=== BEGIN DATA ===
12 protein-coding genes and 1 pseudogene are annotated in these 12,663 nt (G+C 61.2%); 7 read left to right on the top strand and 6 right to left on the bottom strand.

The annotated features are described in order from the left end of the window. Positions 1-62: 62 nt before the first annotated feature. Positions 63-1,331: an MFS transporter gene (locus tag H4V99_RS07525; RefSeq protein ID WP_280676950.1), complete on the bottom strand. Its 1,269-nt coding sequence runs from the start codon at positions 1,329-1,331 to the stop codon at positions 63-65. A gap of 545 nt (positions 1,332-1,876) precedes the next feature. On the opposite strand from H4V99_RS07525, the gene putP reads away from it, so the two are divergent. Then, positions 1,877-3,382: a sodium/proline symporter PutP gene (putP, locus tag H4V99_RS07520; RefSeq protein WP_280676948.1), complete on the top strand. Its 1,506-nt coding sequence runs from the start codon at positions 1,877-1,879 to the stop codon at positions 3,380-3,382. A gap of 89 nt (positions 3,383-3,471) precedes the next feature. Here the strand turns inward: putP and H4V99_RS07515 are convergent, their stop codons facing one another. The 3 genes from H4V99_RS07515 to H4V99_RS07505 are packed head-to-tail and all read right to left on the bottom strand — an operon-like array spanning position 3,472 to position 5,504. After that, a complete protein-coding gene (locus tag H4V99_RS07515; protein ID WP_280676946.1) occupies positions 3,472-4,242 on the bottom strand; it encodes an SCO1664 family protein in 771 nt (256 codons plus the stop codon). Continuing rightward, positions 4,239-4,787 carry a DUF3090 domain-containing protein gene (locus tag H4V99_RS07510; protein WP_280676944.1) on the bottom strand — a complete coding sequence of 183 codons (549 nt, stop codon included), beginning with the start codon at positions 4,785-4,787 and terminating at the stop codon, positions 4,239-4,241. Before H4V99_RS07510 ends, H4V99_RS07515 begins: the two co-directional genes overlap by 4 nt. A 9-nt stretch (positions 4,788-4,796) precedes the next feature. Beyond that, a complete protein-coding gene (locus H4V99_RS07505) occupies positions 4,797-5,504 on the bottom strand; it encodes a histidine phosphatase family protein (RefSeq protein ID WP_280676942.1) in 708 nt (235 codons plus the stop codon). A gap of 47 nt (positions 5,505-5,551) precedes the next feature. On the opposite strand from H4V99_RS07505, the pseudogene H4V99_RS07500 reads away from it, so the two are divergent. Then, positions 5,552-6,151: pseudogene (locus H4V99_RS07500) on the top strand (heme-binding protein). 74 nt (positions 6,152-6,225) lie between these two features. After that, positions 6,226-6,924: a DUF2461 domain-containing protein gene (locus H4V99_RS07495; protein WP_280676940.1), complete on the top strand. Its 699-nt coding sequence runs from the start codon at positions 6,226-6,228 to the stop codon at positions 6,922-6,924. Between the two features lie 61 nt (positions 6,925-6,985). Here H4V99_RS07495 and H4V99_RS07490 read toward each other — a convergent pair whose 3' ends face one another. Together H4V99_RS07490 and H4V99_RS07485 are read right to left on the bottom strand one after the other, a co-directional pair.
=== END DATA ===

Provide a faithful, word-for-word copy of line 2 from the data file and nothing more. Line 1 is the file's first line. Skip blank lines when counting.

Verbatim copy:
The annotated features are described in order from the left end of the window. Positions 1-62: 62 nt before the first annotated feature. Positions 63-1,331: an MFS transporter gene (locus tag H4V99_RS07525; RefSeq protein ID WP_280676950.1), complete on the bottom strand. Its 1,269-nt coding sequence runs from the start codon at positions 1,329-1,331 to the stop codon at positions 63-65. A gap of 545 nt (positions 1,332-1,876) precedes the next feature. On the opposite strand from H4V99_RS07525, the gene putP reads away from it, so the two are divergent. Then, positions 1,877-3,382: a sodium/proline symporter PutP gene (putP, locus tag H4V99_RS07520; RefSeq protein WP_280676948.1), complete on the top strand. Its 1,506-nt coding sequence runs from the start codon at positions 1,877-1,879 to the stop codon at positions 3,380-3,382. A gap of 89 nt (positions 3,383-3,471) precedes the next feature. Here the strand turns inward: putP and H4V99_RS07515 are convergent, their stop codons facing one another. The 3 genes from H4V99_RS07515 to H4V99_RS07505 are packed head-to-tail and all read right to left on the bottom strand — an operon-like array spanning position 3,472 to position 5,504. After that, a complete protein-coding gene (locus tag H4V99_RS07515; protein ID WP_280676946.1) occupies positions 3,472-4,242 on the bottom strand; it encodes an SCO1664 family protein in 771 nt (256 codons plus the stop codon). Continuing rightward, positions 4,239-4,787 carry a DUF3090 domain-containing protein gene (locus tag H4V99_RS07510; protein WP_280676944.1) on the bottom strand — a complete coding sequence of 183 codons (549 nt, stop codon included), beginning with the start codon at positions 4,785-4,787 and terminating at the stop codon, positions 4,239-4,241. Before H4V99_RS07510 ends, H4V99_RS07515 begins: the two co-directional genes overlap by 4 nt. A 9-nt stretch (positions 4,788-4,796) precedes the next feature. Beyond that, a complete protein-coding gene (locus H4V99_RS07505) occupies positions 4,797-5,504 on the bottom strand; it encodes a histidine phosphatase family protein (RefSeq protein ID WP_280676942.1) in 708 nt (235 codons plus the stop codon). A gap of 47 nt (positions 5,505-5,551) precedes the next feature. On the opposite strand from H4V99_RS07505, the pseudogene H4V99_RS07500 reads away from it, so the two are divergent. Then, positions 5,552-6,151: pseudogene (locus H4V99_RS07500) on the top strand (heme-binding protein). 74 nt (positions 6,152-6,225) lie between these two features. After that, positions 6,226-6,924: a DUF2461 domain-containing protein gene (locus H4V99_RS07495; protein WP_280676940.1), complete on the top strand. Its 699-nt coding sequence runs from the start codon at positions 6,226-6,228 to the stop codon at positions 6,922-6,924. Between the two features lie 61 nt (positions 6,925-6,985). Here H4V99_RS07495 and H4V99_RS07490 read toward each other — a convergent pair whose 3' ends face one another. Together H4V99_RS07490 and H4V99_RS07485 are read right to left on the bottom strand one after the other, a co-directional pair.